In Mic 2:12, Mic 2:13 there follows, altogether without introduction, the promise of the future reassembling of the people from their dispersion. Mic 2:12. “I will assemble, assemble thee all together, O Jacob; gather together, gather together the remnant of Israel; I will bring him together like the sheep of Bozrah, like a flock in the midst of their pasture: they will be noisy with men. Mic 2:13. The breaker through comes up before them; they break through, and pass along through the gate, and go out by it; and their King goes before them, and Jehovah at their head.” Micah is indeed not a prophet, prophesying lies of wine and strong drink; nevertheless he also has salvation to proclaim, only not for the morally corrupt people of his own time. They will be banished out of the land; but the captivity and dispersion are not at an end. For the remnant of Israel, for the nation when sifted and refined by the judgments, the time will come when the Lord will assemble them again, miraculously multiply them, and redeem them as their King, and lead them home. The sudden and abrupt transition from threatening to promise, just as in Hos 2:2; Hos 6:1; Hos 11:9, has given rise to this mistaken supposition, that Mic 2:12, Mic 2:13 contain a prophecy uttered by the lying prophets mentioned in Mic 2:10 (Abenezra, Mich., Ewald, etc.). But this supposition founders not only on the שְׁאֵרִית יִשְׂרָאֵל, inasmuch as the gathering together of the remnant of Israel presupposes the carrying away into exile, but also on the entire contents of these verses. Micah could not possibly introduce a false prophet as speaking in the name of Jehovah, and saying, “I will gather;” such a man would at the most have said, “Jehovah will gather.” Nor could he have put a true prophecy like that contained in Mic 2:12, Mic 2:13 into the mouth of such a man. For this reason, not only Hengstenberg, Caspari, and Umbreit, but even Maurer and Hitzig, have rejected this assumption; and the latter observes, among other things, quite correctly, that “the idea expressed here is one common to the true prophets (see Hos 2:2), which Micah himself also utters in Mic 4:6.” The emphasis lies upon the assembling, and hence אֶאֱסֹף and אֲקַבֵּץ are strengthened by infinitive absolutes. But the assembling together presuppose a dispersion among the heathen, such as Micha has threatened in Mic 1:11, Mic 1:16; Mic 2:4. And the Lord will gather together all Jacob, not merely a portion, and yet only the remnant of Israel. This involves the thought, that the whole nation of the twelve tribes, or of the two kingdoms, will be reduced to a remnant by the judgment. Jacob and Israel are identical epithets applied to the whole nation, as in Mic 1:5, and the two clauses of the verse are synonymous, so that יַעֲקֹב כֻּלָּךְ coincides in actual fact with שְׁאֵתִית יִשְׂרָאֵל. The further description rests upon the fact of the leading of Israel out of Egypt, which is to be renewed in all that is essential at a future time. The following clauses also predict the miraculous multiplication of the remnant of Israel (see Hos 2:1-2; Jer 31:10), as experienced by the people in the olden time under the oppression of Egypt (Exo 1:12). The comparison to the flock of Bozrah presupposes that Bozrah's wealth in flocks was well known. Now, as the wealth of the Moabites in flocks of sheep is very evident from 2Ki 3:4, many have understood by בָּצְרָה not the Edomitish Bozrah, but the Moabitish Bostra (e.g., Hengstenberg). Others, again, take botsrâh as an appellative noun in the sense of hurdle or fold (see Hitzig, Caspari, and Dietrich in Ges. Lex. after the Chaldee). But there is not sufficient ground for either. The Bostra situated in the Hauran does not occur at all in the Old Testament, not even in Jer 48:24, and the appellative meaning of the word is simply postulated for this particular passage. That the Edomites were also rich in flocks of sheep is evident from Isa 24:6, where the massacre which Jehovah will inflict upon Edom and Bozrah is described as a sacrificial slaughtering of lambs, he-goats, rams, and oxen; a description which presupposes the wealth of Bozrah in natural flocks. The comparison which follows, “like a flock in the midst of its pasture,” belongs to the last verse, and refers to the multiplication, and to the noise made by a densely packed and numerous flock. The same tumult will be made by the assembled Israelites on account of the multitude of men. For the article in הַדָּבְרוֹ, which is already determined by the suffix, see at Jos 7:21. In Jos 7:13 the redemption of Israel out of exile is depicted under the figure of liberation from captivity. Was Egypt a slave-house (Mic 6:4; cf. Exo 20:2); so is exile a prison with walls and gates, which must be broken through. הַפֹּרֵיץ, the breaker through, who goes before them, is not Jehovah, but, as the counterpart of Moses the leader of Israel out of Egypt, the captain appointed by God for His people, answering to the head which they are said to choose for themselves in Hos 2:2, a second Moses, viz., Zerubbabel, and in the highest sense Christ, who opens the prison-doors, and redeems the captives of Zion (vid., Isa 42:7). Led by him, they break through the walls, and march through the gate, and go out through it out of the prison. “The three verbs, they break through, they march through, they go out, describe in a pictorial manner progress which cannot be stopped by any human power” (Hengstenberg). Their King Jehovah goes before them at their head (the last two clauses of the verse are synonymous). Just as Jehovah went before Israel as the angel of the Lord in the pillar of cloud and fire at the exodus from Egypt (Exo 13:21), so at the future redemption of the people of God will Jehovah go before them as King, and lead the procession (see Isa 52:12).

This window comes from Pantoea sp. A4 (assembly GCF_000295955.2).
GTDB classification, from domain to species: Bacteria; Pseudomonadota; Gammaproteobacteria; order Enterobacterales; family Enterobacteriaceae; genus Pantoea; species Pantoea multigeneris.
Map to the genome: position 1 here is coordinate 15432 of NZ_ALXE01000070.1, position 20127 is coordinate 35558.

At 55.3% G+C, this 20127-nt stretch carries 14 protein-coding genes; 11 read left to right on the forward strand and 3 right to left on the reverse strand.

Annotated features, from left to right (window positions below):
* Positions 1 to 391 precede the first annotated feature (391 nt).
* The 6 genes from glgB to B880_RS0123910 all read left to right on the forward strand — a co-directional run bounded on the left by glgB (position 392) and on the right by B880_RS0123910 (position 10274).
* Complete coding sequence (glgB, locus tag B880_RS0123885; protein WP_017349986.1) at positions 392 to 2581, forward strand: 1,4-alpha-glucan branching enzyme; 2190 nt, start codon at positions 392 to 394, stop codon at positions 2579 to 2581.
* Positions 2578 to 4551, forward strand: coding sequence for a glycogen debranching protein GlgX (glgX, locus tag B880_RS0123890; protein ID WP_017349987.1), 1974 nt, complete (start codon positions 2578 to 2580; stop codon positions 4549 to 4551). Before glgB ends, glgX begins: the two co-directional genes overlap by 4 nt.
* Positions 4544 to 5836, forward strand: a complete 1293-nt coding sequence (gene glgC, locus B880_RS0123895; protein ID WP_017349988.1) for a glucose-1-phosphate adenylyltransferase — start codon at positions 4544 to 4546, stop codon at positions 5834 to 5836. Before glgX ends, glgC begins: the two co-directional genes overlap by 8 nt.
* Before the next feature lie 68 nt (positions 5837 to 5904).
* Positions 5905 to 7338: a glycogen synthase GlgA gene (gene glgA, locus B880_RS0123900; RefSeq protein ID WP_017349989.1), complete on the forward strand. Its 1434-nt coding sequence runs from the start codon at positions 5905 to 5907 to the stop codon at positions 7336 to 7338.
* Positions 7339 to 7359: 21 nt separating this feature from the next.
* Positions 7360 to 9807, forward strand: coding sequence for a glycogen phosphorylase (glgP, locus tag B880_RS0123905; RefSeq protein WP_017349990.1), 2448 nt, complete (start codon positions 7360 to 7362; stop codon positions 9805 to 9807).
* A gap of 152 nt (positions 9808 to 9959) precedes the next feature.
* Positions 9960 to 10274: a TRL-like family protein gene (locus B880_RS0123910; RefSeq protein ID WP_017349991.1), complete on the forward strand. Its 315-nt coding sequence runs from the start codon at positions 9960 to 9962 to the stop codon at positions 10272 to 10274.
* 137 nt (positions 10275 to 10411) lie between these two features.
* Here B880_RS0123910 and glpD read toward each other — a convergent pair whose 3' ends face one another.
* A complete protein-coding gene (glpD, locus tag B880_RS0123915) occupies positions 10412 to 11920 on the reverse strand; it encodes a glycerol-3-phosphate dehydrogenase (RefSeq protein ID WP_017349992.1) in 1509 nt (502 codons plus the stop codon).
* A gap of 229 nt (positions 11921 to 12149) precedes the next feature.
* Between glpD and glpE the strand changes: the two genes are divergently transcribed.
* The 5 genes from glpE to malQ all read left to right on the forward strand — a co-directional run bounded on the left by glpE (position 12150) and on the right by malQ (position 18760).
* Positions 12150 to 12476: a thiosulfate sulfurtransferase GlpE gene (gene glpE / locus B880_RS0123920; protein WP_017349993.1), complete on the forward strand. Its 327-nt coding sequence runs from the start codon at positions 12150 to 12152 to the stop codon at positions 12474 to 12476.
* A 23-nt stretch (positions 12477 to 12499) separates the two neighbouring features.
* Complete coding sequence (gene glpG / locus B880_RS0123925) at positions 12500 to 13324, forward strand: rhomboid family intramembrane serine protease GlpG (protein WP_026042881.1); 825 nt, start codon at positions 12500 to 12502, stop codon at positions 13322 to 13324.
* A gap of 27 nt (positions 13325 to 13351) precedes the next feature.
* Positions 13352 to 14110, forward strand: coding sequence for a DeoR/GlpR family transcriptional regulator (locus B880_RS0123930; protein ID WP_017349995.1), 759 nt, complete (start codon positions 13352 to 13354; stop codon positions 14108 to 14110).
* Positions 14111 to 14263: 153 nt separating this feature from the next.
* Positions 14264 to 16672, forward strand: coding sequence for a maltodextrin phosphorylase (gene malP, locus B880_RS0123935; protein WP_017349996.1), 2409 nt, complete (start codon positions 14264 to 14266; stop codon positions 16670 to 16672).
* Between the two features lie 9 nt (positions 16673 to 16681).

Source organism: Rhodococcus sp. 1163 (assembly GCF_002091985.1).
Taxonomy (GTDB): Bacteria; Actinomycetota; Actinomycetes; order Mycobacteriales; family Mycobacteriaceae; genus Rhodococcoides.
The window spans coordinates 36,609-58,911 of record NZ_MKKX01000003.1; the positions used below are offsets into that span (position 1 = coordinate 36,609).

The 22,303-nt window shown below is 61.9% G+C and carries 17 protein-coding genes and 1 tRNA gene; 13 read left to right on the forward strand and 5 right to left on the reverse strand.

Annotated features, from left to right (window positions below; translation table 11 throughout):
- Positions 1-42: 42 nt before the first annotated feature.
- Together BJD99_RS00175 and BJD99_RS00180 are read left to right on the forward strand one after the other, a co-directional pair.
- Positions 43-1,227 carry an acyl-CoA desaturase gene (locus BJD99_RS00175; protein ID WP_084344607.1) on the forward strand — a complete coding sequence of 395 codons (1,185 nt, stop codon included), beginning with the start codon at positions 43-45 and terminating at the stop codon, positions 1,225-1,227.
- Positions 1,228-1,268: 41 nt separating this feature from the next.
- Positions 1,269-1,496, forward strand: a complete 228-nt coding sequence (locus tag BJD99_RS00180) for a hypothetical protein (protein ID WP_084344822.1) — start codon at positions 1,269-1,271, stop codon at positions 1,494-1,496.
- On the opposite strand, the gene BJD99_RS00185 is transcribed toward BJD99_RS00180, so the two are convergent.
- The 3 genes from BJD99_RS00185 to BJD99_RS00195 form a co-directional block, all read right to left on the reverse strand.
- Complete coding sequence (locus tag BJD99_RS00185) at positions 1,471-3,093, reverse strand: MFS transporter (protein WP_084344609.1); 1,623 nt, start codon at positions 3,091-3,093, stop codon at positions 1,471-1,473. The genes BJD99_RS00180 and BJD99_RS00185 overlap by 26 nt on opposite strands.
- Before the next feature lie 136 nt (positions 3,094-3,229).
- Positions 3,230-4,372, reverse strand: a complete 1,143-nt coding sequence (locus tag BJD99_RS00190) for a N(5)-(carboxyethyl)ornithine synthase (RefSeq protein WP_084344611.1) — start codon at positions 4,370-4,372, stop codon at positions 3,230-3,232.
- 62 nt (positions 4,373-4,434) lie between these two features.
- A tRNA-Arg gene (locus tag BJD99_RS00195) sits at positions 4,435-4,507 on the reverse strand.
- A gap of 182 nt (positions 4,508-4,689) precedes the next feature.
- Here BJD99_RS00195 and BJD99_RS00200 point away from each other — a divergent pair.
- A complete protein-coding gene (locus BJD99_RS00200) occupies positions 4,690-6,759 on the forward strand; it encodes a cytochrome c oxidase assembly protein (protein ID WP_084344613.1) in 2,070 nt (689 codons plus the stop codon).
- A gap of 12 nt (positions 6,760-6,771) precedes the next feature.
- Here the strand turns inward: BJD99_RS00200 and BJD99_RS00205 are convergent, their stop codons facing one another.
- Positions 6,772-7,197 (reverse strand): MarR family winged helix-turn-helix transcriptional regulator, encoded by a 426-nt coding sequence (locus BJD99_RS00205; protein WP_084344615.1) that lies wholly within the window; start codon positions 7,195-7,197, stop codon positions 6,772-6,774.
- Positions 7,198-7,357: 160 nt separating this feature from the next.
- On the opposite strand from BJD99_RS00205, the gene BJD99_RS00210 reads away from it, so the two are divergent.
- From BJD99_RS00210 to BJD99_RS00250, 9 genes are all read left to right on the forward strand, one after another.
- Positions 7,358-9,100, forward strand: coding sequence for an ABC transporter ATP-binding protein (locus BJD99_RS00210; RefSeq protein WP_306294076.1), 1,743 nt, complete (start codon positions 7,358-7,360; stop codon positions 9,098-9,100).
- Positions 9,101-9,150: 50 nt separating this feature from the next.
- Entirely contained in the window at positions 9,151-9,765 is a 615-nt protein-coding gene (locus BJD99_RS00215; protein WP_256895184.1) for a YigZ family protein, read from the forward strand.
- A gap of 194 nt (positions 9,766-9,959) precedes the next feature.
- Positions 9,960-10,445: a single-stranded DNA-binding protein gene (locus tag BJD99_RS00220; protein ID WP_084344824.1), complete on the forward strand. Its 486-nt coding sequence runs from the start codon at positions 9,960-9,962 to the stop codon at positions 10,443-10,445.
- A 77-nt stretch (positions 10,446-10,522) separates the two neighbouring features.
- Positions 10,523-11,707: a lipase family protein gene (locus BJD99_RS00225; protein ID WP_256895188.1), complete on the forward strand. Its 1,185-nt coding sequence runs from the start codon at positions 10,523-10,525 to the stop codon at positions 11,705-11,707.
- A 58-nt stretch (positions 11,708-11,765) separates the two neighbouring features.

The fulfilment of this prophecy commenced with the gathering together of Israel to its God and King by the preaching of the gospel, and will be completed at some future time when the Lord shall redeem Israel, which is now pining in dispersion, out of the fetters of its unbelief and life of sin. We must not exclude all allusion to the deliverance of the Jewish nation out of the earthly Babylon by Cyrus; at the same time, it is only in its typical significance that this comes into consideration at all, - namely, as a preliminary stage and pledge of the redemption to be effected by Christ out of the spiritual Babylon of this world.